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In a case that highlighted possible ethics oversight at the NIH, federal prosecutors in December charged a senior Alzheimer disease researcher with conflict of interest for earning $285,000 in consulting fees from a drug company.

Trey Sunderland, MD, chief of the geriatric psychiatry branch of the NIMH, is accused of providing Pfizer Inc. with more than 3,500 samples of human CSF and plasma from Alzheimer disease patients and controls that had been collected for his government research.

A June 13 report from the House Committee on Energy and Commerce stated that Dr. Sunderland failed to seek approval for and disclose in his financial report filings more than $600,000 paid by Pfizer from 1998 to 2004. Of this amount, $285,000 was paid for consulting work related to the samples. Simply procuring the samples from 538 subjects, which chronicled the progression of Alzheimer disease over several years, cost $6.4 million, the report states.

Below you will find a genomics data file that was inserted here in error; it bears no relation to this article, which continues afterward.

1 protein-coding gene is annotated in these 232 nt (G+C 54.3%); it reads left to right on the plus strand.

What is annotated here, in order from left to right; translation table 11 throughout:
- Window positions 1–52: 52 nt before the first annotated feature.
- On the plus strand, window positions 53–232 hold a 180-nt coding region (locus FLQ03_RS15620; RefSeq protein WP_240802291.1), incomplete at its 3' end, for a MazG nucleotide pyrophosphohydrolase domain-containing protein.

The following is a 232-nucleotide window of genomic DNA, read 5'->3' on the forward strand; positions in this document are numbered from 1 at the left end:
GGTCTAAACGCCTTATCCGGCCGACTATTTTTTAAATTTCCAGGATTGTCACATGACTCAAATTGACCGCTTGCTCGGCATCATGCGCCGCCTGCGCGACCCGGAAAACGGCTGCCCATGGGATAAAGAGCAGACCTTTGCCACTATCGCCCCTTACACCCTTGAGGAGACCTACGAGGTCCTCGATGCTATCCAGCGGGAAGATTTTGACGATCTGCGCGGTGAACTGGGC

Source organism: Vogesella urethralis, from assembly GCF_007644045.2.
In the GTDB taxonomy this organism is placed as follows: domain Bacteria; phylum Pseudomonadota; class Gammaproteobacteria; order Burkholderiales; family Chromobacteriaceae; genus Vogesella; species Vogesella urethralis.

A colleague of Dr. Sunderland blew the whistle in 2005, when she became concerned about missing CSF samples, and contacted NIH officials and the House committee. As a result of the investigation, Michael M. Gottesman, MD, deputy director for NIH Intramural Research, told the House committee that the agency will begin to require that all transfers of samples be documented and reviewed by senior leadership at the relevant institute.